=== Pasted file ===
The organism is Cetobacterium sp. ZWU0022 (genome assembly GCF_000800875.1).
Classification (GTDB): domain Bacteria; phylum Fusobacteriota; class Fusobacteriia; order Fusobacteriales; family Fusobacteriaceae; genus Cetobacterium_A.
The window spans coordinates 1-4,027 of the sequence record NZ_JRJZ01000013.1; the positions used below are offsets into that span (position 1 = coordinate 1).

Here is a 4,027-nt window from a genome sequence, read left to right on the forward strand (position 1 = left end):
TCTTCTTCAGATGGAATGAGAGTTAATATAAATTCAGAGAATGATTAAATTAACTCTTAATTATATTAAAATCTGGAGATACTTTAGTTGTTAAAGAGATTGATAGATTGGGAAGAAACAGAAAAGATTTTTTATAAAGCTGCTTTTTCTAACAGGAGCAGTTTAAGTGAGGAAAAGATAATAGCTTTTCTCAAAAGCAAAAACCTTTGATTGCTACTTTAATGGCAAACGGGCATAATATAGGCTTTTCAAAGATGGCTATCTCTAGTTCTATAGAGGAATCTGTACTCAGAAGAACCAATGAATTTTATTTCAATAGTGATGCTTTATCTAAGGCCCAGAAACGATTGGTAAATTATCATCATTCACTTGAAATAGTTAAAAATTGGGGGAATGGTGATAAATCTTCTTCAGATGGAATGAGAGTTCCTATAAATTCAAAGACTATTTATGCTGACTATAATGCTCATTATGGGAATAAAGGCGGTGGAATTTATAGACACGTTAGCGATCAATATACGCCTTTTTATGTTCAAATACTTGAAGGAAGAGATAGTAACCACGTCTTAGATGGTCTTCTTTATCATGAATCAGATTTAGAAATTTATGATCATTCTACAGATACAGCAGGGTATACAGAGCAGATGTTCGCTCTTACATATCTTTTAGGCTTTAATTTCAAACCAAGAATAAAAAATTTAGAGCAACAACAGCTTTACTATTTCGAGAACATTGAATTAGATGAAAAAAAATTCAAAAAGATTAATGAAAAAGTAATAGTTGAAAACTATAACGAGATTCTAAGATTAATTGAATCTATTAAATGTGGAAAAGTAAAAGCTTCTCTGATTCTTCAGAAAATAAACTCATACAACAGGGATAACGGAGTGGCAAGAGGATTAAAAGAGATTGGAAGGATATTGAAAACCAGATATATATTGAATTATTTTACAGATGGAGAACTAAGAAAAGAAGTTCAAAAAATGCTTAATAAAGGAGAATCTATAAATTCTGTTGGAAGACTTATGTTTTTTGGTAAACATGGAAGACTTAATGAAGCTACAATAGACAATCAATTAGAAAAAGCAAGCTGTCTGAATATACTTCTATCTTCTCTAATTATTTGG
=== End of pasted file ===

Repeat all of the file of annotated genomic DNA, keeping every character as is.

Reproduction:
The organism is Cetobacterium sp. ZWU0022 (genome assembly GCF_000800875.1).
Classification (GTDB): domain Bacteria; phylum Fusobacteriota; class Fusobacteriia; order Fusobacteriales; family Fusobacteriaceae; genus Cetobacterium_A.
The window spans coordinates 1-4,027 of the sequence record NZ_JRJZ01000013.1; the positions used below are offsets into that span (position 1 = coordinate 1).

Here is a 4,027-nt window from a genome sequence, read left to right on the forward strand (position 1 = left end):
TCTTCTTCAGATGGAATGAGAGTTAATATAAATTCAGAGAATGATTAAATTAACTCTTAATTATATTAAAATCTGGAGATACTTTAGTTGTTAAAGAGATTGATAGATTGGGAAGAAACAGAAAAGATTTTTTATAAAGCTGCTTTTTCTAACAGGAGCAGTTTAAGTGAGGAAAAGATAATAGCTTTTCTCAAAAGCAAAAACCTTTGATTGCTACTTTAATGGCAAACGGGCATAATATAGGCTTTTCAAAGATGGCTATCTCTAGTTCTATAGAGGAATCTGTACTCAGAAGAACCAATGAATTTTATTTCAATAGTGATGCTTTATCTAAGGCCCAGAAACGATTGGTAAATTATCATCATTCACTTGAAATAGTTAAAAATTGGGGGAATGGTGATAAATCTTCTTCAGATGGAATGAGAGTTCCTATAAATTCAAAGACTATTTATGCTGACTATAATGCTCATTATGGGAATAAAGGCGGTGGAATTTATAGACACGTTAGCGATCAATATACGCCTTTTTATGTTCAAATACTTGAAGGAAGAGATAGTAACCACGTCTTAGATGGTCTTCTTTATCATGAATCAGATTTAGAAATTTATGATCATTCTACAGATACAGCAGGGTATACAGAGCAGATGTTCGCTCTTACATATCTTTTAGGCTTTAATTTCAAACCAAGAATAAAAAATTTAGAGCAACAACAGCTTTACTATTTCGAGAACATTGAATTAGATGAAAAAAAATTCAAAAAGATTAATGAAAAAGTAATAGTTGAAAACTATAACGAGATTCTAAGATTAATTGAATCTATTAAATGTGGAAAAGTAAAAGCTTCTCTGATTCTTCAGAAAATAAACTCATACAACAGGGATAACGGAGTGGCAAGAGGATTAAAAGAGATTGGAAGGATATTGAAAACCAGATATATATTGAATTATTTTACAGATGGAGAACTAAGAAAAGAAGTTCAAAAAATGCTTAATAAAGGAGAATCTATAAATTCTGTTGGAAGACTTATGTTTTTTGGTAAACATGGAAGACTTAATGAAGCTACAATAGACAATCAATTAGAAAAAGCAAGCTGTCTGAATATACTTCTATCTTCTCTAATTATTTGG